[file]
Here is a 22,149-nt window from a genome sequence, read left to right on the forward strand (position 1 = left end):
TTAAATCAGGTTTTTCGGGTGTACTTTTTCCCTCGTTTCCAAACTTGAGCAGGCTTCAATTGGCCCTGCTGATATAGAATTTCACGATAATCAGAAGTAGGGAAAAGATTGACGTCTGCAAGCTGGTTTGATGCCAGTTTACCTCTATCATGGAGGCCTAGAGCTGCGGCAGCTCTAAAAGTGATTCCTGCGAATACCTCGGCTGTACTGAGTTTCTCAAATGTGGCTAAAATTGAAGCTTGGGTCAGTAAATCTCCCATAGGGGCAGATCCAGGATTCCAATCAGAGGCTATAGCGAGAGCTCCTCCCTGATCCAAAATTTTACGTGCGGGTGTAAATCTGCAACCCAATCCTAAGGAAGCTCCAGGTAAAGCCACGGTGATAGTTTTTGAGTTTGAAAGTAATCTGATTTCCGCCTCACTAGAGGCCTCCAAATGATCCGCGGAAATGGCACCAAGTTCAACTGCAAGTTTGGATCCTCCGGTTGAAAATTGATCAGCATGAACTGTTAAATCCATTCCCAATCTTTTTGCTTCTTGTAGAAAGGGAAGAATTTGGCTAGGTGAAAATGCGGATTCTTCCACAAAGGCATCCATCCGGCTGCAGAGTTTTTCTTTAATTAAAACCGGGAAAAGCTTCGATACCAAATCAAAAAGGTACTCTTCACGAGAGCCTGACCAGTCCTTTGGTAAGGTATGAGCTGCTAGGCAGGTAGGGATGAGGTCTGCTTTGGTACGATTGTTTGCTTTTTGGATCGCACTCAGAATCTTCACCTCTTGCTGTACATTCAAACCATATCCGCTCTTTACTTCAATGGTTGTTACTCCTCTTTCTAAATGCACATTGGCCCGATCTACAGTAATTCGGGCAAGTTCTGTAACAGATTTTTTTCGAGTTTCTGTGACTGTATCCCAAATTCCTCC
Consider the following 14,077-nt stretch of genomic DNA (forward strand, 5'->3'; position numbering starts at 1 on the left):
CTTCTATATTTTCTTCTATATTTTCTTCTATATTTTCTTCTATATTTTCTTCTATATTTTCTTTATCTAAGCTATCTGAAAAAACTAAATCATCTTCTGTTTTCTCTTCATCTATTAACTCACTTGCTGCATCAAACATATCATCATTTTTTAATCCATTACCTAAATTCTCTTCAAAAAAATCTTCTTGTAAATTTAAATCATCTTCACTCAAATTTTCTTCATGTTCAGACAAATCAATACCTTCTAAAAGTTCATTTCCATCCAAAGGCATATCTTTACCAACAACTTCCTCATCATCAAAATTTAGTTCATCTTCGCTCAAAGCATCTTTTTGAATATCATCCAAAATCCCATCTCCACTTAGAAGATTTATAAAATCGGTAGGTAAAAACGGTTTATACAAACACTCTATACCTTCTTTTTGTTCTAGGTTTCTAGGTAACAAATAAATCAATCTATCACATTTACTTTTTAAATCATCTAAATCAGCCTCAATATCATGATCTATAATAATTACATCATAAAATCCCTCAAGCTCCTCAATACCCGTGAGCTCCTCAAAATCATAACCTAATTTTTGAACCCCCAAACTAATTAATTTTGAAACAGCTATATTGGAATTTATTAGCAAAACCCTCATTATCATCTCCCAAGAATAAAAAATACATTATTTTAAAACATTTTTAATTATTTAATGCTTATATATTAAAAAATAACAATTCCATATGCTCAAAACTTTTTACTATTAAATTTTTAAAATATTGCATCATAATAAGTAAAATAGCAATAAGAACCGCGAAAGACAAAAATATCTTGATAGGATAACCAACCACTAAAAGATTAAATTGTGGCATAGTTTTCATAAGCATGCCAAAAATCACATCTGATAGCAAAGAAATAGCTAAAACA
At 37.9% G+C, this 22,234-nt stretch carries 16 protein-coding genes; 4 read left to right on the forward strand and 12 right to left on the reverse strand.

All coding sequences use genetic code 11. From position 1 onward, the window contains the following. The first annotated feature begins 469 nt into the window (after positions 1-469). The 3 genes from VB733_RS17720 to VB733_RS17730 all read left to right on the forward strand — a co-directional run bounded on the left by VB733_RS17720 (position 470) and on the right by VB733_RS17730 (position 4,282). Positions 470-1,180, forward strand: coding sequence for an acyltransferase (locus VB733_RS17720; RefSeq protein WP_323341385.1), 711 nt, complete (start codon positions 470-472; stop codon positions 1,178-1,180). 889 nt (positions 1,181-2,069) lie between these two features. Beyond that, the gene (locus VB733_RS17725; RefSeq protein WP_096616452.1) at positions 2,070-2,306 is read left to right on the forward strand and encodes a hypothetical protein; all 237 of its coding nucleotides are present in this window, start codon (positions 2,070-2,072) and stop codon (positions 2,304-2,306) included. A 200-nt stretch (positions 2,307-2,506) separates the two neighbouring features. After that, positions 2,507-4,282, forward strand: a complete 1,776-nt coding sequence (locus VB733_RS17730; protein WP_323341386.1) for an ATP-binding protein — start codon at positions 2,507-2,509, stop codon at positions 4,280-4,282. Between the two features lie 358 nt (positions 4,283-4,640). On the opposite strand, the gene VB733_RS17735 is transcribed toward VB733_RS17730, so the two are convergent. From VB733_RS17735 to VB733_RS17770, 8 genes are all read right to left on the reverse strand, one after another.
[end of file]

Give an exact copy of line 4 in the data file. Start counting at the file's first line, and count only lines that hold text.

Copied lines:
CTTCTATATTTTCTTCTATATTTTCTTCTATATTTTCTTCTATATTTTCTTCTATATTTTCTTTATCTAAGCTATCTGAAAAAACTAAATCATCTTCTGTTTTCTCTTCATCTATTAACTCACTTGCTGCATCAAACATATCATCATTTTTTAATCCATTACCTAAATTCTCTTCAAAAAAATCTTCTTGTAAATTTAAATCATCTTCACTCAAATTTTCTTCATGTTCAGACAAATCAATACCTTCTAAAAGTTCATTTCCATCCAAAGGCATATCTTTACCAACAACTTCCTCATCATCAAAATTTAGTTCATCTTCGCTCAAAGCATCTTTTTGAATATCATCCAAAATCCCATCTCCACTTAGAAGATTTATAAAATCGGTAGGTAAAAACGGTTTATACAAACACTCTATACCTTCTTTTTGTTCTAGGTTTCTAGGTAACAAATAAATCAATCTATCACATTTACTTTTTAAATCATCTAAATCAGCCTCAATATCATGATCTATAATAATTACATCATAAAATCCCTCAAGCTCCTCAATACCCGTGAGCTCCTCAAAATCATAACCTAATTTTTGAACCCCCAAACTAATTAATTTTGAAACAGCTATATTGGAATTTATTAGCAAAACCCTCATTATCATCTCCCAAGAATAAAAAATACATTATTTTAAAACATTTTTAATTATTTAATGCTTATATATTAAAAAATAACAATTCCATATGCTCAAAACTTTTTACTATTAAATTTTTAAAATATTGCATCATAATAAGTAAAATAGCAATAAGAACCGCGAAAGACAAAAATATCTTGATAGGATAACCAACCACTAAAAGATTAAATTGTGGCATAGTTTTCATAAGCATGCCAAAAATCACATCTGATAGCAAAGAAATAGCTAAAACA